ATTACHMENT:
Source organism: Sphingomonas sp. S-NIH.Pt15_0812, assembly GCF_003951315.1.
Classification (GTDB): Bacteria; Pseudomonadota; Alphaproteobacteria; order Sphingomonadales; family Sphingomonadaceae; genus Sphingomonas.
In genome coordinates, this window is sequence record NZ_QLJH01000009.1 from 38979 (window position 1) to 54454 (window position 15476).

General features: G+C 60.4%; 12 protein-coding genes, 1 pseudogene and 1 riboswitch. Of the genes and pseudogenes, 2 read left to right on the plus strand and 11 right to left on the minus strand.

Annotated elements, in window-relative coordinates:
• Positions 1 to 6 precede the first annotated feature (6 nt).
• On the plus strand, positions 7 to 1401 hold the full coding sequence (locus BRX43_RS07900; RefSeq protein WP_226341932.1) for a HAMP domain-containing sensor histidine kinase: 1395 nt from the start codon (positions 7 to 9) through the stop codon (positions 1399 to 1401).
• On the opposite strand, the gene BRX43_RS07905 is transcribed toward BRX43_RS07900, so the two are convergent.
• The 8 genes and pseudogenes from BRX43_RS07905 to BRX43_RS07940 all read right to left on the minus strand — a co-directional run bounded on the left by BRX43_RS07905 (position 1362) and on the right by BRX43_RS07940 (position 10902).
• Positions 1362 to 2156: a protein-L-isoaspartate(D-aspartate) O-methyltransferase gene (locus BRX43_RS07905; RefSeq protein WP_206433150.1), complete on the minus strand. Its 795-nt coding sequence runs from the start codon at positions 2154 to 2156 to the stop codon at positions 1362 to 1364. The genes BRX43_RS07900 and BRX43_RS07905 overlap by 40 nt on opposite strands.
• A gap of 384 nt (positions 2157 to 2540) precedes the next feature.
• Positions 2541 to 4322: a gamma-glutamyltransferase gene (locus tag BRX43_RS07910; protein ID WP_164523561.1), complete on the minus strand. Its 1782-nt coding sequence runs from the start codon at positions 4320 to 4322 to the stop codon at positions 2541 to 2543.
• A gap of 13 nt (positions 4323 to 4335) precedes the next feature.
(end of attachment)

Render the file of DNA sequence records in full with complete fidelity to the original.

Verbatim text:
Source organism: Sphingomonas sp. S-NIH.Pt15_0812, assembly GCF_003951315.1.
Classification (GTDB): Bacteria; Pseudomonadota; Alphaproteobacteria; order Sphingomonadales; family Sphingomonadaceae; genus Sphingomonas.
In genome coordinates, this window is sequence record NZ_QLJH01000009.1 from 38979 (window position 1) to 54454 (window position 15476).

General features: G+C 60.4%; 12 protein-coding genes, 1 pseudogene and 1 riboswitch. Of the genes and pseudogenes, 2 read left to right on the plus strand and 11 right to left on the minus strand.

Annotated elements, in window-relative coordinates:
• Positions 1 to 6 precede the first annotated feature (6 nt).
• On the plus strand, positions 7 to 1401 hold the full coding sequence (locus BRX43_RS07900; RefSeq protein WP_226341932.1) for a HAMP domain-containing sensor histidine kinase: 1395 nt from the start codon (positions 7 to 9) through the stop codon (positions 1399 to 1401).
• On the opposite strand, the gene BRX43_RS07905 is transcribed toward BRX43_RS07900, so the two are convergent.
• The 8 genes and pseudogenes from BRX43_RS07905 to BRX43_RS07940 all read right to left on the minus strand — a co-directional run bounded on the left by BRX43_RS07905 (position 1362) and on the right by BRX43_RS07940 (position 10902).
• Positions 1362 to 2156: a protein-L-isoaspartate(D-aspartate) O-methyltransferase gene (locus BRX43_RS07905; RefSeq protein WP_206433150.1), complete on the minus strand. Its 795-nt coding sequence runs from the start codon at positions 2154 to 2156 to the stop codon at positions 1362 to 1364. The genes BRX43_RS07900 and BRX43_RS07905 overlap by 40 nt on opposite strands.
• A gap of 384 nt (positions 2157 to 2540) precedes the next feature.
• Positions 2541 to 4322: a gamma-glutamyltransferase gene (locus tag BRX43_RS07910; protein ID WP_164523561.1), complete on the minus strand. Its 1782-nt coding sequence runs from the start codon at positions 4320 to 4322 to the stop codon at positions 2541 to 2543.
• A gap of 13 nt (positions 4323 to 4335) precedes the next feature.